Jul 30

Every now and then there arises a need to carry out-of-band information alongside the business payload but without disturbing or modifying it. Message Envelope Pattern is the Enterprise Integration Pattern label that is typically applied to solutions that address this issue. How the issue is addressed in practice varies depending on the technology in use. For JMS, for example, JMS Message Properties could be used to carry out-of-band information while the payload would be carried as the JMS payload. Web Services, typically using SOAP over HTTP, can address this requirement through the SOAP Header Extension Mechanism, whereby custom headers can be added to the SOAP Header while the payload is carried in the SOAP Body.

This document discusses construction of a WSDL that supports custom SOAP Header element and BPEL processes that are used to set and get custom header values in JBI and in eInsight. This mechanism is known to work in Java CAPS 5.x, Java CAPS 6 Classic and OpenESB / GlassFish ESB.

It is assumed that the reader is sufficiently familiar with the GlassFish ESB / OpenESB BPEL Service Engine and the SOAP/HTTP Binding Component, and / or Java CAPS Classic eInsight Business Process Manager and eDesigner IDE to be able to build projects without a step-by-step pictorial document.

The document is available here: 01_Handling_SOAP_Headers_in_BPEL_.pdf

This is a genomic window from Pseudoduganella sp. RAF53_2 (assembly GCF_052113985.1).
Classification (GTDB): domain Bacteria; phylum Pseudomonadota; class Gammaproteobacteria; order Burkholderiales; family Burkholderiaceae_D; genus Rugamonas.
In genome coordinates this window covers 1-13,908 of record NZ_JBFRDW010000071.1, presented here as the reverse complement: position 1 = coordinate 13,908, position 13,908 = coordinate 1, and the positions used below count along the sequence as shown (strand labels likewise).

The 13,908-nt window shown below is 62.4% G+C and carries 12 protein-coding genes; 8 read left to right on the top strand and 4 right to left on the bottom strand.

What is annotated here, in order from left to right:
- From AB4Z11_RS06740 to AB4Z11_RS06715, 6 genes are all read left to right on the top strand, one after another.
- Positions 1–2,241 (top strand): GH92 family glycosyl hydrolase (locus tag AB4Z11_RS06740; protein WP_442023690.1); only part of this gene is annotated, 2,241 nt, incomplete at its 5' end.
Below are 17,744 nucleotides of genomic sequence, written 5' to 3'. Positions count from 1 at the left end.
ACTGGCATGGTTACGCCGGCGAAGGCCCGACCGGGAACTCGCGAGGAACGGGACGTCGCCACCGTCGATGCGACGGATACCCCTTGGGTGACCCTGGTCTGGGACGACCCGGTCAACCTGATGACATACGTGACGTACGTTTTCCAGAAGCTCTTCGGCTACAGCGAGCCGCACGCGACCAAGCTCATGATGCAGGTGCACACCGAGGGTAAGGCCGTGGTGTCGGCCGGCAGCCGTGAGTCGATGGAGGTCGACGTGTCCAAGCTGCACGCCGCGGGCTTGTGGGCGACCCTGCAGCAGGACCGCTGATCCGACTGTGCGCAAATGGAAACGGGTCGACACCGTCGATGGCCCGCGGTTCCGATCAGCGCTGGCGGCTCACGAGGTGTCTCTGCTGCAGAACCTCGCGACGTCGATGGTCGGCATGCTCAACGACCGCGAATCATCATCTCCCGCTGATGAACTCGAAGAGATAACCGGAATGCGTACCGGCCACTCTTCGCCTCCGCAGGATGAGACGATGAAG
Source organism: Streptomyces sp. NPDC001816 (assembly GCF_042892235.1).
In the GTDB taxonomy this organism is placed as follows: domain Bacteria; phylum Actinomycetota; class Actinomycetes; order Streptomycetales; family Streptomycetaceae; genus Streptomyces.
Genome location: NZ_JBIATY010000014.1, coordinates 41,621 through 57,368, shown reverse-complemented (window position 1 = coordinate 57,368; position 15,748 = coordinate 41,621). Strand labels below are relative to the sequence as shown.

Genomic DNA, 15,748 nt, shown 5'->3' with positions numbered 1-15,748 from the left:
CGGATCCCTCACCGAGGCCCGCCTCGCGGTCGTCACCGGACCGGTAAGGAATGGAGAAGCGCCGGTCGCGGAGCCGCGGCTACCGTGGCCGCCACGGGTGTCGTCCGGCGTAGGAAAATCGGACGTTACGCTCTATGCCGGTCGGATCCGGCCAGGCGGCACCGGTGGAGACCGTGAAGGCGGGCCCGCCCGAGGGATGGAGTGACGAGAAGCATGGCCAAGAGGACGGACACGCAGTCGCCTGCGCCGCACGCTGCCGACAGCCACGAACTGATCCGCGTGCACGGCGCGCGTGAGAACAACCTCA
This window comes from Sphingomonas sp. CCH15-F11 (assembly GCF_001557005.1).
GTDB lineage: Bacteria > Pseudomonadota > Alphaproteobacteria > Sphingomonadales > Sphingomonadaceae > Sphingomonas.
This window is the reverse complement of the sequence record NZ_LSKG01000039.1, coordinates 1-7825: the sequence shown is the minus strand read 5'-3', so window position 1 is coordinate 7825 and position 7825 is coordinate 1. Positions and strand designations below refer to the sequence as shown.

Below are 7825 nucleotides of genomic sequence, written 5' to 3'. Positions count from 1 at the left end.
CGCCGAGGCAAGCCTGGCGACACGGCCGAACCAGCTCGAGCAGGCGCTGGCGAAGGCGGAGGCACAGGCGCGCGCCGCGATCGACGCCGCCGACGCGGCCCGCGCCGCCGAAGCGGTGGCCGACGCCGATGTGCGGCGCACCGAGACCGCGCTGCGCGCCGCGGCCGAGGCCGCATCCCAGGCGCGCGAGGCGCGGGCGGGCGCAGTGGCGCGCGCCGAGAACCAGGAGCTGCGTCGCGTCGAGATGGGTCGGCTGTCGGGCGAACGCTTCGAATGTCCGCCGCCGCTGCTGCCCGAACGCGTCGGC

The companion archive, containing WSDLs and projects, is available here: 01_Handling_SOAP_Headers_in_BPEL.zip

While the method discussed in this entry is still valid there is now a different treatment of the topic, using NM Properties, “GlassFish ESB v2.x – Reading and Writing arbitrary SOAP Headers in BPEL 2.0 using NMProperties“.

2 Responses to “Java CAPS 5 / 6, OpenESB, GlassFish ESB – Handling SOAP Headers in BPEL”

  1. Dirk Lattermann says:

    This is a nice description!

    I tried something similar some months ago, but in our case, it didn’t work.
    We wanted to get a header element (an Axis 1 session id) from a login operation to be able to pass it as header element to subsequent operation calls of the service.

    Unfortunately, the response of the login operation in the original WSDL doesn’t have any message parts, the only data is the session id returned in the header.

    We could not bind the only message part of the modified WSDL to the header element, because the <body> element is mandatory. When its parts attribute is omitted, all message parts are bound to the body and thus cannot be bound to the header. When supplying a parts attribute, it must contain at least one message part name, which must be the newly added part that we intended to bind to the session id header element. As it is now bound to the body, it cannot be bound to the header.


    We worked around this by copying the complete header from the login response to the requests of the subsequent operation calls, using the sun extension for the SOAP header (NMProperties).

  2. Michael Czapski says:

    Thanks for the good word, Dirk.
    Alas, SOAP is fairly strict about the message structure. SOAP Header with no SOAP Body sounds like ebXML 🙂 I am glad, though, that you worked through the issue and got a solution to it.



Leave a Reply

preload preload preload